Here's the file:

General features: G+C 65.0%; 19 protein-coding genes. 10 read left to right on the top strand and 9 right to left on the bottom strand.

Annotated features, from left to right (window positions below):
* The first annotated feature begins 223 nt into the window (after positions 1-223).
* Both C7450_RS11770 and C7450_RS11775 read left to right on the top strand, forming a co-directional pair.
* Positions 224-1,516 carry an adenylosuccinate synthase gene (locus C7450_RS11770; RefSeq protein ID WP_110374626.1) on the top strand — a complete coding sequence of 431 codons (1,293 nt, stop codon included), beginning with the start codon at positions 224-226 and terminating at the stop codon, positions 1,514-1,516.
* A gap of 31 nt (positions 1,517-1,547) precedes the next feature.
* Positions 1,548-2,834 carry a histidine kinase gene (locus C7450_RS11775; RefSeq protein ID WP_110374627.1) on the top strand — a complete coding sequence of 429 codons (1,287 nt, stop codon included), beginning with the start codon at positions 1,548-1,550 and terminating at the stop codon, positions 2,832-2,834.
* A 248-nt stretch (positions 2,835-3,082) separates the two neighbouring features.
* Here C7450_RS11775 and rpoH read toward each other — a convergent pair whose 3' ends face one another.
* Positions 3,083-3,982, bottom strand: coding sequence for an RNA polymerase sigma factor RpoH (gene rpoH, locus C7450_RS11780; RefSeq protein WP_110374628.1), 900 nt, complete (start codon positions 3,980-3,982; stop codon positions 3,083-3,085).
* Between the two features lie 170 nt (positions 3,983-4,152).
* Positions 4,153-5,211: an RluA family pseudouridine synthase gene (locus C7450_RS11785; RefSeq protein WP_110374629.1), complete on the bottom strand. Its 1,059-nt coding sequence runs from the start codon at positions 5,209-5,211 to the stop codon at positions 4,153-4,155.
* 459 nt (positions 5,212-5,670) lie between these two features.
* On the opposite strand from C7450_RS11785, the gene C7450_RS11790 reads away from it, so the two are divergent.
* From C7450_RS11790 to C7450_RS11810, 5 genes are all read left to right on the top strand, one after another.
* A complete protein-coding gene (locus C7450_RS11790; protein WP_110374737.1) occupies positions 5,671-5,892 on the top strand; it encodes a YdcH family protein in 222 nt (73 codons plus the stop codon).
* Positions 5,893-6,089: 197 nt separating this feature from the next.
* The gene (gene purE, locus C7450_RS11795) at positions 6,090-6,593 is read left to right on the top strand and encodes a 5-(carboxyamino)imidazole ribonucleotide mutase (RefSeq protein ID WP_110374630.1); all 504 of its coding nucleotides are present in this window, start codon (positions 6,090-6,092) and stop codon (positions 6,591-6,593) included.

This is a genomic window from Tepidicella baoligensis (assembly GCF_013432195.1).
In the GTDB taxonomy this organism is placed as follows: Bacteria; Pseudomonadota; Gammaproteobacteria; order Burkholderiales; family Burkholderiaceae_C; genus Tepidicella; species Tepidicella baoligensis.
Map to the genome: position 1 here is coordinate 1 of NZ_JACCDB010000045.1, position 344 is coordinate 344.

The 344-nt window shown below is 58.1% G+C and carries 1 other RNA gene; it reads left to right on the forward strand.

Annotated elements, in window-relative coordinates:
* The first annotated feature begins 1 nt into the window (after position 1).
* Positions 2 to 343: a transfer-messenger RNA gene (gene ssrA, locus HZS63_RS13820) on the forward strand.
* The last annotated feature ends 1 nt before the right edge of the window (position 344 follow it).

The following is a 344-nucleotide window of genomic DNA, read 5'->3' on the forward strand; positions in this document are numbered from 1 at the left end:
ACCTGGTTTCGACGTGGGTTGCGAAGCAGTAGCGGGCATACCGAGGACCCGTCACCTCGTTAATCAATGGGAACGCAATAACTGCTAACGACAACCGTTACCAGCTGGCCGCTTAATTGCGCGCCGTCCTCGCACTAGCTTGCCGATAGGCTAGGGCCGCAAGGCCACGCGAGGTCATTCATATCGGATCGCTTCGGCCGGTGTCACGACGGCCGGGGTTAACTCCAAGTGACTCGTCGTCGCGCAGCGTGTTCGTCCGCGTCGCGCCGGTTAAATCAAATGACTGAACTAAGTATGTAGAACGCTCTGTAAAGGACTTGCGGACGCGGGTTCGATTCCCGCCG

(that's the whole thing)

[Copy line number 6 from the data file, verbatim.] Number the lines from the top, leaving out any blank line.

* A gap of 31 nt (positions 1,517-1,547) precedes the next feature.